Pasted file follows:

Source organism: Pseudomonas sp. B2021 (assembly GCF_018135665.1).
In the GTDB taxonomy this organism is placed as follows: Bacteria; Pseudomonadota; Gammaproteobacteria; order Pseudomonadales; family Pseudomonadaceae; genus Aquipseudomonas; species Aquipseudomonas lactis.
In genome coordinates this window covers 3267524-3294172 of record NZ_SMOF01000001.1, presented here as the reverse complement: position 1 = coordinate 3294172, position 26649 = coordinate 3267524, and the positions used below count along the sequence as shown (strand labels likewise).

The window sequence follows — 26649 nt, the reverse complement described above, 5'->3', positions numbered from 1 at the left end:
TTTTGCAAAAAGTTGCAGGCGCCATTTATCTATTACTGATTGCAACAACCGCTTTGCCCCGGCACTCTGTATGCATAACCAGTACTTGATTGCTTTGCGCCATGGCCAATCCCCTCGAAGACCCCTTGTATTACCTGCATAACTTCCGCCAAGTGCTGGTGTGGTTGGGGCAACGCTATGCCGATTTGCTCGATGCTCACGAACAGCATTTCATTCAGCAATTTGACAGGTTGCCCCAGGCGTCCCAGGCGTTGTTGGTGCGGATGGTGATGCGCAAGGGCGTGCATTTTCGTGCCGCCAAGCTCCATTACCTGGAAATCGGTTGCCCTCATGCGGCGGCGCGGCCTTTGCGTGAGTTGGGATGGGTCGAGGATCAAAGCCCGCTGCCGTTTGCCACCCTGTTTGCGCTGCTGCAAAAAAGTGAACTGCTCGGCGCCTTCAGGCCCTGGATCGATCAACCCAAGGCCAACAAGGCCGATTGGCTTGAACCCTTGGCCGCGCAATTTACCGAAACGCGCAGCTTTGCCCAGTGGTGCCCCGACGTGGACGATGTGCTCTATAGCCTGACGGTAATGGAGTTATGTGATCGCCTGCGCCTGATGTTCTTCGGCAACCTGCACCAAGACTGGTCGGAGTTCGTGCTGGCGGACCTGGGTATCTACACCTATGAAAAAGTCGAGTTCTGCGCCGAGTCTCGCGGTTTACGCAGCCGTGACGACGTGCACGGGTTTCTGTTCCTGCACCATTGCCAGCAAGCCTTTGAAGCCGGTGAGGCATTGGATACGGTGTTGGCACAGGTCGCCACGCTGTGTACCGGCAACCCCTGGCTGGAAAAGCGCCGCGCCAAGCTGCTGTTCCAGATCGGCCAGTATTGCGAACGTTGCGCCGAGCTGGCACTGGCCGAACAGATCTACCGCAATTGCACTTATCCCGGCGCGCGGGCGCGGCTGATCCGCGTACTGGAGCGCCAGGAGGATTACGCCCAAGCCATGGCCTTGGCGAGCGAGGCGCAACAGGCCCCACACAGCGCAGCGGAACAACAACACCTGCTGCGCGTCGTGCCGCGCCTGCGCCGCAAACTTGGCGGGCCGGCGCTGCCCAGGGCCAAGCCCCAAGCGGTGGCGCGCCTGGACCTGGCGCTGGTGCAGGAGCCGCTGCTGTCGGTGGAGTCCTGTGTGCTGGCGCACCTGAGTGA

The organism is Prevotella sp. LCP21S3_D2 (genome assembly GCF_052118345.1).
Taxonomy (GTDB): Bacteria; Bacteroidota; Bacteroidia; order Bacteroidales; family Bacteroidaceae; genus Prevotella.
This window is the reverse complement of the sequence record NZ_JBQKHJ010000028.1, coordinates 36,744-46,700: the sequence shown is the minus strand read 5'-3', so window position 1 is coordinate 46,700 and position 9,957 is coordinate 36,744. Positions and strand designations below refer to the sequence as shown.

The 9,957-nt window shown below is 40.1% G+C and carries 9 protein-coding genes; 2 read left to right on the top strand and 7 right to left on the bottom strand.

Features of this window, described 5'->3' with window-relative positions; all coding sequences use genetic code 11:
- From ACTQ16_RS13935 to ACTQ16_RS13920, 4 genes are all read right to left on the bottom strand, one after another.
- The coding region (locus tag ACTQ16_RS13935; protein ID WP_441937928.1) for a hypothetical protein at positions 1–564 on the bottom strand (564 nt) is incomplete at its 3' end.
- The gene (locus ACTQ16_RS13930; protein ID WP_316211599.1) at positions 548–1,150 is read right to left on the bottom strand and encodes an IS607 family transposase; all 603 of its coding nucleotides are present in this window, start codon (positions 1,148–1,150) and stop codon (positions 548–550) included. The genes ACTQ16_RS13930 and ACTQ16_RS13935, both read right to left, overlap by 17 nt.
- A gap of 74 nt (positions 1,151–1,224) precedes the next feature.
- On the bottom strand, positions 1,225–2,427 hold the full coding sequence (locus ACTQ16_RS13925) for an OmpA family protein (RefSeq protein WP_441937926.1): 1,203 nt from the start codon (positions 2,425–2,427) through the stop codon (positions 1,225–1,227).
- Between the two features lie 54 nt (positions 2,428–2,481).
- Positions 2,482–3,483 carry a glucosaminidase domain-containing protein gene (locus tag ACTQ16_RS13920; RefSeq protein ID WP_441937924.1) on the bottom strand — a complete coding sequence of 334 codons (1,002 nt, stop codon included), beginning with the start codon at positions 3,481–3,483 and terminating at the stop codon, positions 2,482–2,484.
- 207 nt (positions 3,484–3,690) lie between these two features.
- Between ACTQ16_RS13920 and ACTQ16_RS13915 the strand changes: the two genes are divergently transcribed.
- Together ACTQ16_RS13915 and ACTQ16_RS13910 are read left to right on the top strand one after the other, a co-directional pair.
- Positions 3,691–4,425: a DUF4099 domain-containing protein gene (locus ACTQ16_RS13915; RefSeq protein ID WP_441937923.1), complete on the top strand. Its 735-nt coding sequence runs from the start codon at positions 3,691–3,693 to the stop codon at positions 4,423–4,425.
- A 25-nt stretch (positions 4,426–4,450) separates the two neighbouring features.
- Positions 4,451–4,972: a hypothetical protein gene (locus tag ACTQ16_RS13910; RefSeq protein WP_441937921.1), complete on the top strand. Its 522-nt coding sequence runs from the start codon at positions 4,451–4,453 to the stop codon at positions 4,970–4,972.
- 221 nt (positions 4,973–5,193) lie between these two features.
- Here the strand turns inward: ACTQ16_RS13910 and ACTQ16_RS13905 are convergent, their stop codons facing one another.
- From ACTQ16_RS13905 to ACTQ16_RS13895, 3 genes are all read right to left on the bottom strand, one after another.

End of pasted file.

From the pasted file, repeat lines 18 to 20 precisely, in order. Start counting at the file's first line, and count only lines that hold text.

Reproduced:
- 207 nt (positions 3,484–3,690) lie between these two features.
- Between ACTQ16_RS13920 and ACTQ16_RS13915 the strand changes: the two genes are divergently transcribed.
- Together ACTQ16_RS13915 and ACTQ16_RS13910 are read left to right on the top strand one after the other, a co-directional pair.